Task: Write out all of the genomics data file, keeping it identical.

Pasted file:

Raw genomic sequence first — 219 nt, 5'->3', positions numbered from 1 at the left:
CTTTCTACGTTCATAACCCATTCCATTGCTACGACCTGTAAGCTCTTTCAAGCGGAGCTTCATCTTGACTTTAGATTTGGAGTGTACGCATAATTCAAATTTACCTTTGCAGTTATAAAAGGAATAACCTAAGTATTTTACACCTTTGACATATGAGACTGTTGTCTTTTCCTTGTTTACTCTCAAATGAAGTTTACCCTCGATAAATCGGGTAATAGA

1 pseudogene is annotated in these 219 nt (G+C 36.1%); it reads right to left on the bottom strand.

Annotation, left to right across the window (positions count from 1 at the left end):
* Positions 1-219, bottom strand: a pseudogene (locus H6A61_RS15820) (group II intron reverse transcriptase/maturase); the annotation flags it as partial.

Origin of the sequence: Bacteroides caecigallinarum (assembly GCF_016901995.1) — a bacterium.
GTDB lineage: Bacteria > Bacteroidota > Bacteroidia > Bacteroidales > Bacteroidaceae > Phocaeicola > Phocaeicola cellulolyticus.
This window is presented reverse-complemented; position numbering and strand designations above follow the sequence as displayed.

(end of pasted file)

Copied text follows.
Raw genomic sequence first — 219 nt, 5'->3', positions numbered from 1 at the left:
CTTTCTACGTTCATAACCCATTCCATTGCTACGACCTGTAAGCTCTTTCAAGCGGAGCTTCATCTTGACTTTAGATTTGGAGTGTACGCATAATTCAAATTTACCTTTGCAGTTATAAAAGGAATAACCTAAGTATTTTACACCTTTGACATATGAGACTGTTGTCTTTTCCTTGTTTACTCTCAAATGAAGTTTACCCTCGATAAATCGGGTAATAGA

1 pseudogene is annotated in these 219 nt (G+C 36.1%); it reads right to left on the bottom strand.

Annotation, left to right across the window (positions count from 1 at the left end):
* Positions 1-219, bottom strand: a pseudogene (locus H6A61_RS15820) (group II intron reverse transcriptase/maturase); the annotation flags it as partial.

Origin of the sequence: Bacteroides caecigallinarum (assembly GCF_016901995.1) — a bacterium.
GTDB lineage: Bacteria > Bacteroidota > Bacteroidia > Bacteroidales > Bacteroidaceae > Phocaeicola > Phocaeicola cellulolyticus.
This window is presented reverse-complemented; position numbering and strand designations above follow the sequence as displayed.